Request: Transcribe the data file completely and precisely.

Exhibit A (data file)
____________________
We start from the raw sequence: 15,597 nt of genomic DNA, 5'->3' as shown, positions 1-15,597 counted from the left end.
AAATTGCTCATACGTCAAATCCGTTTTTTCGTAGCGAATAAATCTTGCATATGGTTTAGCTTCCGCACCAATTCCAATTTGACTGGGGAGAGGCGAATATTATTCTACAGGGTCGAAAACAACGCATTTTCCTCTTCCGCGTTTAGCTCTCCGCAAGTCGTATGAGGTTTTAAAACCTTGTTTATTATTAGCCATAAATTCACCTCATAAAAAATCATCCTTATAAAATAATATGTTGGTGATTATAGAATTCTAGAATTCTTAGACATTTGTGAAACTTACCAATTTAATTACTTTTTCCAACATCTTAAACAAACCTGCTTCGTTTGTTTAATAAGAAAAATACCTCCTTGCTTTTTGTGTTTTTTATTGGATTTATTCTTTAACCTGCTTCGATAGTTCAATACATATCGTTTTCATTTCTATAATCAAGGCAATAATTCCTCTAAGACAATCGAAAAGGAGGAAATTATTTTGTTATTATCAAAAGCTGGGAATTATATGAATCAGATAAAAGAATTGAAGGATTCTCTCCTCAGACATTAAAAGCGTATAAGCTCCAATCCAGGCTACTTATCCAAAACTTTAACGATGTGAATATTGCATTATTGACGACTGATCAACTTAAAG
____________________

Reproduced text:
We start from the raw sequence: 15,597 nt of genomic DNA, 5'->3' as shown, positions 1-15,597 counted from the left end.
AAATTGCTCATACGTCAAATCCGTTTTTTCGTAGCGAATAAATCTTGCATATGGTTTAGCTTCCGCACCAATTCCAATTTGACTGGGGAGAGGCGAATATTATTCTACAGGGTCGAAAACAACGCATTTTCCTCTTCCGCGTTTAGCTCTCCGCAAGTCGTATGAGGTTTTAAAACCTTGTTTATTATTAGCCATAAATTCACCTCATAAAAAATCATCCTTATAAAATAATATGTTGGTGATTATAGAATTCTAGAATTCTTAGACATTTGTGAAACTTACCAATTTAATTACTTTTTCCAACATCTTAAACAAACCTGCTTCGTTTGTTTAATAAGAAAAATACCTCCTTGCTTTTTGTGTTTTTTATTGGATTTATTCTTTAACCTGCTTCGATAGTTCAATACATATCGTTTTCATTTCTATAATCAAGGCAATAATTCCTCTAAGACAATCGAAAAGGAGGAAATTATTTTGTTATTATCAAAAGCTGGGAATTATATGAATCAGATAAAAGAATTGAAGGATTCTCTCCTCAGACATTAAAAGCGTATAAGCTCCAATCCAGGCTACTTATCCAAAACTTTAACGATGTGAATATTGCATTATTGACGACTGATCAACTTAAAG